THE CITY of Washington is running a budget deficit of at least $90 million for the year ending next September. One way or another, that gap is going to have to be closed over the next seven months.

The $90 million figure is Mayor Barry's. Other reckonings put it even higher. A deficit on that scale is not yet insoluble in a city budget of $1.5 billion. But it is getting worse. Action is imperative to avoid the kind of crisis into which other large American cities have fallen over the past five years.

The immediate necessity is to meet that current shortfall of $90 million or more. Congress can fairly be asked to appropriate a federal payment that comes a little closer to the amount that Congress itself authorized. But it is mainly the city's job to reach a balance through higher taxes or lower spending -- or both. For this immediate requirement, we propose four steps:

1. An absolute freeze on all new hiring, with reduction of city payrolls through attrition, is the obvious first step.Mayor Barry already has it under discussion. But that is only a stopgap.

2. The city's gasoline tax is now 10 cents. It ought to be 20 percent -- which would raise it to 24 cents at once and continue to take it up as the price rises.

3. The school board has a duty to close its unneeded school buildings -- there are 18 on the superintendent's list -- and begin to sell some of those buildings. It's a slow and painful process, but now is the time to get going.

4.If these measures do not suffice, the next recourse is to consider a gross-receipts tax on businesses.

If the city does not get a better grip on its finances now, larger and more dangerous deficits lie ahead. Here we offer three more proposals to provide voters and taxpayers, Congress and the city government alike timely warning of trouble in budgets to come.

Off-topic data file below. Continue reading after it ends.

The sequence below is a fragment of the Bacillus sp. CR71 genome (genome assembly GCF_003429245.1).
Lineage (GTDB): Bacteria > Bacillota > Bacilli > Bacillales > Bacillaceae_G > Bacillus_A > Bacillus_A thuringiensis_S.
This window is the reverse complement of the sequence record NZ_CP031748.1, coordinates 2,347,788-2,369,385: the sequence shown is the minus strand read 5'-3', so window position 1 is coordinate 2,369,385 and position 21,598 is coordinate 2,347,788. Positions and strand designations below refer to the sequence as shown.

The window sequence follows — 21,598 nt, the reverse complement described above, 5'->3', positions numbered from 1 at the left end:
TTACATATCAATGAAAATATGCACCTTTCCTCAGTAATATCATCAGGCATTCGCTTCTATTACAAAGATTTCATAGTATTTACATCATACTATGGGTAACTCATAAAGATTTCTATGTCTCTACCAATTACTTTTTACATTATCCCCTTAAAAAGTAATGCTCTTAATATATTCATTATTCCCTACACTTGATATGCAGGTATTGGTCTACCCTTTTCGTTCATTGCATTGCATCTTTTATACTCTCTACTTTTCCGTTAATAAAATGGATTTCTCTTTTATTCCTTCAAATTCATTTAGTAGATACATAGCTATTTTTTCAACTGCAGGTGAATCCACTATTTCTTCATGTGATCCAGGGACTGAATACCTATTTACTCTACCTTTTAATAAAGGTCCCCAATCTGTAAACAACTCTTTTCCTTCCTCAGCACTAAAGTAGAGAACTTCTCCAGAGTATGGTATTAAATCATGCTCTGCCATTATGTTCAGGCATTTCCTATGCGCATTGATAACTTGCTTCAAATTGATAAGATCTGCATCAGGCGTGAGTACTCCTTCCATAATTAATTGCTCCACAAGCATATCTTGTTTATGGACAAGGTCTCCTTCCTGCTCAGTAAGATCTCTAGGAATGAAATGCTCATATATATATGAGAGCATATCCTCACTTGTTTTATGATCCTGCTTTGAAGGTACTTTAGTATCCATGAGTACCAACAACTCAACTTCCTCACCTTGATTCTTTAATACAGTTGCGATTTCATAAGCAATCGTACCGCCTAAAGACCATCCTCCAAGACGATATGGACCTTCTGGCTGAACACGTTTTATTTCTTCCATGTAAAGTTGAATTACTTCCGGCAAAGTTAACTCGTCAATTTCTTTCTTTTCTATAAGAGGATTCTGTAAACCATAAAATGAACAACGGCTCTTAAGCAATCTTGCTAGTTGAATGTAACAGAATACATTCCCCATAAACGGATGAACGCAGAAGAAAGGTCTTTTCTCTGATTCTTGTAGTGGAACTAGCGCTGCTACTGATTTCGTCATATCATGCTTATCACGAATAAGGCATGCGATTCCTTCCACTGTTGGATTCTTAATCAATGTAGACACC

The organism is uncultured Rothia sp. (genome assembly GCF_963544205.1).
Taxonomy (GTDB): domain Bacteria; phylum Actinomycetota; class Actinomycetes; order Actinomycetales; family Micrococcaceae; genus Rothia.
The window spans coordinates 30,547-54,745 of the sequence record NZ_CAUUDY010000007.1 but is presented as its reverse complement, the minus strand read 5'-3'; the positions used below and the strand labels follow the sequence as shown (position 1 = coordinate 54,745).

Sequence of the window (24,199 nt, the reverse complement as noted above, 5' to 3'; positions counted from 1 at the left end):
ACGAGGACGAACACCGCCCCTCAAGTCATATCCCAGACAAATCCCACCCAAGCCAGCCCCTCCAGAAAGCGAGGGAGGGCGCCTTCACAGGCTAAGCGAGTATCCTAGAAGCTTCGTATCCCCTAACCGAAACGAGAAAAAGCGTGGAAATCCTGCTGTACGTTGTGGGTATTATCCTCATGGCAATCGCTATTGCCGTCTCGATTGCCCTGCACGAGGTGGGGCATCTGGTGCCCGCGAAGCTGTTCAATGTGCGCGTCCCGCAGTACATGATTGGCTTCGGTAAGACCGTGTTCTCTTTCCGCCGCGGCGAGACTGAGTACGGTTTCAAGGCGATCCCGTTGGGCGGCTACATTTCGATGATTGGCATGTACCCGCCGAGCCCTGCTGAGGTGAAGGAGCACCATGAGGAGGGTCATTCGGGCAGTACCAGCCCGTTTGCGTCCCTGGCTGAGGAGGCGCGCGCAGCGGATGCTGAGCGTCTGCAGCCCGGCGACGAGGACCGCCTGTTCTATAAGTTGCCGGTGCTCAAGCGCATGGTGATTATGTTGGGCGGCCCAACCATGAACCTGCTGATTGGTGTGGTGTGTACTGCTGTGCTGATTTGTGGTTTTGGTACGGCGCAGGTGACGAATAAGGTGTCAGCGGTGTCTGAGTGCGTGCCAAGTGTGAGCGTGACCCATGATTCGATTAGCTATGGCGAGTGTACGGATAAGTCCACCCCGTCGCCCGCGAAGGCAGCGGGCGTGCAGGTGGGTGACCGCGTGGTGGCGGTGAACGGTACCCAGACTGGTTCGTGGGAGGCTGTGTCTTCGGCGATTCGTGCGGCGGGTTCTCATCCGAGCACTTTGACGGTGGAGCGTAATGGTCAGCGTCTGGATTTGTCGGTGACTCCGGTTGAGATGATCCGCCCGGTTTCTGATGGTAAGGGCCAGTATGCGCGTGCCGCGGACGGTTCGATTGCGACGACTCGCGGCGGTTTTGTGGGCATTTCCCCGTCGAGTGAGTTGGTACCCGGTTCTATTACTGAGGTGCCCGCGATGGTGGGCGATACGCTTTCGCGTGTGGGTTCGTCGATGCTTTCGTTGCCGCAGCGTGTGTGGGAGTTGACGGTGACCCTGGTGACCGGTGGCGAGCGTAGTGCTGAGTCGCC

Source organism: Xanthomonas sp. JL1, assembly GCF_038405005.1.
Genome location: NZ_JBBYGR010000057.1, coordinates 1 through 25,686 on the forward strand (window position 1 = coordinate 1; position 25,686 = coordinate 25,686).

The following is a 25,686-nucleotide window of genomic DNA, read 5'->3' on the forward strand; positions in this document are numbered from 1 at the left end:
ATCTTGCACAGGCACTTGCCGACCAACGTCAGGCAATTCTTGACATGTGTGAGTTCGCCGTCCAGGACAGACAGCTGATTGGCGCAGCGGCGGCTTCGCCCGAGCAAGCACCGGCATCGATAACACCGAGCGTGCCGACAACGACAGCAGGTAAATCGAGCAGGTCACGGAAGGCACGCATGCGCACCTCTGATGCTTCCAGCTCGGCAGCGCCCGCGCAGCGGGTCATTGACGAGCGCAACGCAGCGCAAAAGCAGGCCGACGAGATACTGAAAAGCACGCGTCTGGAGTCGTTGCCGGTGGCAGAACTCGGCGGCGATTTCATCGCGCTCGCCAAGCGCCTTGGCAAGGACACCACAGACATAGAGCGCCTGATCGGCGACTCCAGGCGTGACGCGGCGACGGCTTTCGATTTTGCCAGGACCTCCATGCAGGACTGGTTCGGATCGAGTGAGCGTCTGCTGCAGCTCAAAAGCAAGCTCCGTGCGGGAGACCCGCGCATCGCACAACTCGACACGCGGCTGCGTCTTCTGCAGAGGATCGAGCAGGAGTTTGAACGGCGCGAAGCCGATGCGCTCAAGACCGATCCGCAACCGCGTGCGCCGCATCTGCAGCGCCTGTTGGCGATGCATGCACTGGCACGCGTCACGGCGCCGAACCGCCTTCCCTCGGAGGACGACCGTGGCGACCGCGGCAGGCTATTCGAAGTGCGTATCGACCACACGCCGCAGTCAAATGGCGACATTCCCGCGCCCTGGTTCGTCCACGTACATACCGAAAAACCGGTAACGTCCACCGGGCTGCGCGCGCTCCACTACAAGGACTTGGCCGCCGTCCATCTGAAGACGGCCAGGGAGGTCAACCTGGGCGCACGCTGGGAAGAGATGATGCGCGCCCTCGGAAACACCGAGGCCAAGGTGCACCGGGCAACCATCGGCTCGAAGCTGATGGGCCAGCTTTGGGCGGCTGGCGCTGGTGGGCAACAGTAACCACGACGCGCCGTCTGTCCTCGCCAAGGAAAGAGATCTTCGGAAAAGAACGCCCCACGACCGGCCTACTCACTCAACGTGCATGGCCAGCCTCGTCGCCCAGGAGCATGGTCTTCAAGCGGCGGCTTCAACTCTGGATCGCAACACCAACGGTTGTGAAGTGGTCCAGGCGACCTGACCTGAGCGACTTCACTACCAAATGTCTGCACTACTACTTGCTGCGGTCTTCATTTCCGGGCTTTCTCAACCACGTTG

5. The District Buildings' budget process needs to be sharpened and opened up to earlier public discussion. The present shortfall was known to some city officials in September, but became public only last month. Quarterly reviews are desirable. Zero-based budgeting is essential. The present forecasting is inadequate, and the federal grants -- the city's largest source of income -- need to be integrated into the estimates.

6. Underfunded pensions have become a fiscal trap for cities all over the country. Congress has left Washington's short of full funding. Mayor Barry might usefully convene an independent commission on city pensions to review the system's integrity.

7. The city government is overstaffed. The mayor needs a firm plan to bring the city's payrolls down to levels more nearly comparable with public services elsewhere.

All of these steps are difficult, and most are unpleasant. Nobody likes to close schools, or trim payrolls, or raise taxes. But keep in mind this city's history. In the bad old days, Congress ruled Washington directly. It was not good government, but it was Congress' province, and Congress met the deficits. Thourh all those years the people of Washington pressed for the right of self-government. Now we have that right -- and the responsibilities that go with it. One of them is the responsibility to balance the budget.